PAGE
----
Kelley


Date: Tue, 27 Feb 2001 09:13:51 -0800
From: Jeff Thompson 
Subject: Re: Libertarianism

"Kelley L. Ross" wrote:
>>After several decisions like this, XXXXX had to declare bankruptcy by
>>the age of 30.
> 
>Discipline at last.
> 
>>Yes she wanted the big car.  But she only has a short-term mind which is
>>attracted to symbols like shiny objects.
> 
>Not a short term mind:  short term habits.

There is more that one way someone can react to such hard lessons:

1) They learn their lesson and get their act together, and start taking
care of themself.
2) They get more frightened, desperate and get deeper in trouble as people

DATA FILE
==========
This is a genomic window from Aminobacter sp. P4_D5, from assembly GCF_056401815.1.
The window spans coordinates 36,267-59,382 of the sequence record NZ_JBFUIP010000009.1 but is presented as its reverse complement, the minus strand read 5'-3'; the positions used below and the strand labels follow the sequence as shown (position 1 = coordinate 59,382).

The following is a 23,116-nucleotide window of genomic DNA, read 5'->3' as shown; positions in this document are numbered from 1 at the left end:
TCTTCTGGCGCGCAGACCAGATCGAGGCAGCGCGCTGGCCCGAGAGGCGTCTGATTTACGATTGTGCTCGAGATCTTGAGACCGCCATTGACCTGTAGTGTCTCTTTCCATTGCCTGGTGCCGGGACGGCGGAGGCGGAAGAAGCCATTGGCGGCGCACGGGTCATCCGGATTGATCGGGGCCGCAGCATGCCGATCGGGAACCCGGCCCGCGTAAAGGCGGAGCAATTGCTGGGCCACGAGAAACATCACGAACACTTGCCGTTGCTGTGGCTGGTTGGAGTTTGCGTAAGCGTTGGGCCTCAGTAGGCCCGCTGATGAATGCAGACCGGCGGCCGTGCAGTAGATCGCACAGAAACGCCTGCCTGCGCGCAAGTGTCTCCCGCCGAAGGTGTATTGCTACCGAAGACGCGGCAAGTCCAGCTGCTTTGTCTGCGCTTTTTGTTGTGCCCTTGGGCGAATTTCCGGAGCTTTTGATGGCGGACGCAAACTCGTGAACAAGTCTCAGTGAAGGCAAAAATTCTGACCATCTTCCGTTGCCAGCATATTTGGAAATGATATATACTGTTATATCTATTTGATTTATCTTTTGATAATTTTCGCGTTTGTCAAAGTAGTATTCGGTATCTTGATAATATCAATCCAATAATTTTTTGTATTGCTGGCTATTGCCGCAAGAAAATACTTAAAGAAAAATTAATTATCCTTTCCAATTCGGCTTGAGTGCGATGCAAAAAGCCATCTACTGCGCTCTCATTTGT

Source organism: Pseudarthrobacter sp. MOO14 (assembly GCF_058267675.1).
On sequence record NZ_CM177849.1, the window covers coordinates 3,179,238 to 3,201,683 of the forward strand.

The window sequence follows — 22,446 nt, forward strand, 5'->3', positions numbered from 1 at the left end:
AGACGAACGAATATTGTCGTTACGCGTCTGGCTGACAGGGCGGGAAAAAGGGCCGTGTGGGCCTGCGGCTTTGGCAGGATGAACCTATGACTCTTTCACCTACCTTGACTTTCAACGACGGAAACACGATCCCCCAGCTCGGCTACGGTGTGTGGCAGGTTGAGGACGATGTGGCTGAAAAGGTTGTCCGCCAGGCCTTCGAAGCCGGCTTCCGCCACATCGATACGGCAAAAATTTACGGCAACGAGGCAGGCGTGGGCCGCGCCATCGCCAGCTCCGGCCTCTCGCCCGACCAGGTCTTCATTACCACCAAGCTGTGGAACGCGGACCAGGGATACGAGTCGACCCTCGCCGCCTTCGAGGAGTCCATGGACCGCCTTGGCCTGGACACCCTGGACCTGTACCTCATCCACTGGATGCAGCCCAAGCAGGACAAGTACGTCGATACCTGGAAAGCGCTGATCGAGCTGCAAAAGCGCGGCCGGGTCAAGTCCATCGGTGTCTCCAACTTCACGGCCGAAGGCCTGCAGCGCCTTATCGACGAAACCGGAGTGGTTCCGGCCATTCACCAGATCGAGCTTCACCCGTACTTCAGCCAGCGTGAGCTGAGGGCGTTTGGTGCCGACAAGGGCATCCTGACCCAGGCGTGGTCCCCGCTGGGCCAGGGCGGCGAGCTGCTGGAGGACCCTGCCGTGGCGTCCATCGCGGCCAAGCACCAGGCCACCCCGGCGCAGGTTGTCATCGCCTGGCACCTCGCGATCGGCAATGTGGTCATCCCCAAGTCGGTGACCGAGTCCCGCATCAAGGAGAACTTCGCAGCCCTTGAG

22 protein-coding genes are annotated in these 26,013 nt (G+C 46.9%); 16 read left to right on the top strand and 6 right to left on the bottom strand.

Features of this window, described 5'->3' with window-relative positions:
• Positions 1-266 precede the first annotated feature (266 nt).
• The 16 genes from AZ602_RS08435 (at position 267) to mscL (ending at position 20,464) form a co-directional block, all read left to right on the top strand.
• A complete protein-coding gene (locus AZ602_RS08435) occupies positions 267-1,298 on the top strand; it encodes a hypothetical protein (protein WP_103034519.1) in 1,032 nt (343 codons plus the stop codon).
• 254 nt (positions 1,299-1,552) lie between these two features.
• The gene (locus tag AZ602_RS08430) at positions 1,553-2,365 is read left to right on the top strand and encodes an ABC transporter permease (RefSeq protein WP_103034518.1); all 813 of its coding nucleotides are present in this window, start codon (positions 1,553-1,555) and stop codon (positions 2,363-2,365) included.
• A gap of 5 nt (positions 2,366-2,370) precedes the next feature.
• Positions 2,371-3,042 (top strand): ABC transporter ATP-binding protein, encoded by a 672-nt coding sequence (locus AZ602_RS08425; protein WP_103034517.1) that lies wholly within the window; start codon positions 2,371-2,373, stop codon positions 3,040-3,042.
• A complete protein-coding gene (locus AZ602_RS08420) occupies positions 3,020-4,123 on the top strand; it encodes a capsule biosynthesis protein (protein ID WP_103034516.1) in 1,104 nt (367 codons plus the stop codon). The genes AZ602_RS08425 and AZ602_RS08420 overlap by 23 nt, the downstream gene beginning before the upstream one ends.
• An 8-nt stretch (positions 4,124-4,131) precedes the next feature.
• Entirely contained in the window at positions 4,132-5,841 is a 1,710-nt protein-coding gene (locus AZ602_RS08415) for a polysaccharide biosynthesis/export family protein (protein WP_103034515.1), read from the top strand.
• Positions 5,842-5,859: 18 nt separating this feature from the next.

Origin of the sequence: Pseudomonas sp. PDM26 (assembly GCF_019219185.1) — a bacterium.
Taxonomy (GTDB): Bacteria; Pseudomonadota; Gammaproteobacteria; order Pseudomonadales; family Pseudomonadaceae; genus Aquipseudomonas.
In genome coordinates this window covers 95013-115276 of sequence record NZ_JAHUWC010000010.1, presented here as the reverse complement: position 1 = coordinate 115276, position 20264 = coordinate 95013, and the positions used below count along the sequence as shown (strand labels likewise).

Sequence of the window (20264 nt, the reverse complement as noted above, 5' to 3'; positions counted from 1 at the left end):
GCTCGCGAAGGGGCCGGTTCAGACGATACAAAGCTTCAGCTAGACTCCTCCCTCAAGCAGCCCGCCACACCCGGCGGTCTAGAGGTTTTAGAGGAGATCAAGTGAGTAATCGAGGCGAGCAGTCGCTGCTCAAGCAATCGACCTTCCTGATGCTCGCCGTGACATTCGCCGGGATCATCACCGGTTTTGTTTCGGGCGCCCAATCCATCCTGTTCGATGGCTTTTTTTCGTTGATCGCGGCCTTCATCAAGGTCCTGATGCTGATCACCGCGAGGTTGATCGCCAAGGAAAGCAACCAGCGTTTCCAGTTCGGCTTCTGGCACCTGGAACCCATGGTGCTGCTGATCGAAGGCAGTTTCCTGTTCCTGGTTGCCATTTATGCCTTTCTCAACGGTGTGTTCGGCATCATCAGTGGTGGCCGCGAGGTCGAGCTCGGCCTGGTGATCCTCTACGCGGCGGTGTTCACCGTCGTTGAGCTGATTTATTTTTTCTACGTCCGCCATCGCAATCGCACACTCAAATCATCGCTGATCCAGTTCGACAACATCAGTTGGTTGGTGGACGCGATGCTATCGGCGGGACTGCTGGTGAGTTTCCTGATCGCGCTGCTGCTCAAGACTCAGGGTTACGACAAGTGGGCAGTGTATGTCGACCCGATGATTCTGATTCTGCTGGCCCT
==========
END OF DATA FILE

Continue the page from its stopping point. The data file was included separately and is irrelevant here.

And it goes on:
prey on their gullibilities, and because of their conditioning they never
learn their lesson.

You have described compellingly the first case where someone learns their
lesson.  That's the easy case.  But your omission suggests that you don't
believe the second case ever happens where the person just never gets it.  

I have a friend from XXZXZXX who I see now and then.  Every time I see him,
I hear another story of how he got suckered by someone from his own country,
often by people in his own extended family.  He has deeply wired in ethnic
loyalty which he doesn't even have the capacity to question.  (Believe me,
I've tried.)  This is a gullibility which people easily exploit.  All they
have to do is suggest that he is not loyal and in order to prove himself,
he will fork over money, or invest in their loser venture, etc.  He just
doesn't seem to have the cognitive apparatus to perceive in any depth what
they are doing.  In order to learn from an event, a person has to be able
to perceive the event, but this is just the clue he lacks.

It is easy to describe the case where someone gets a good hard lesson and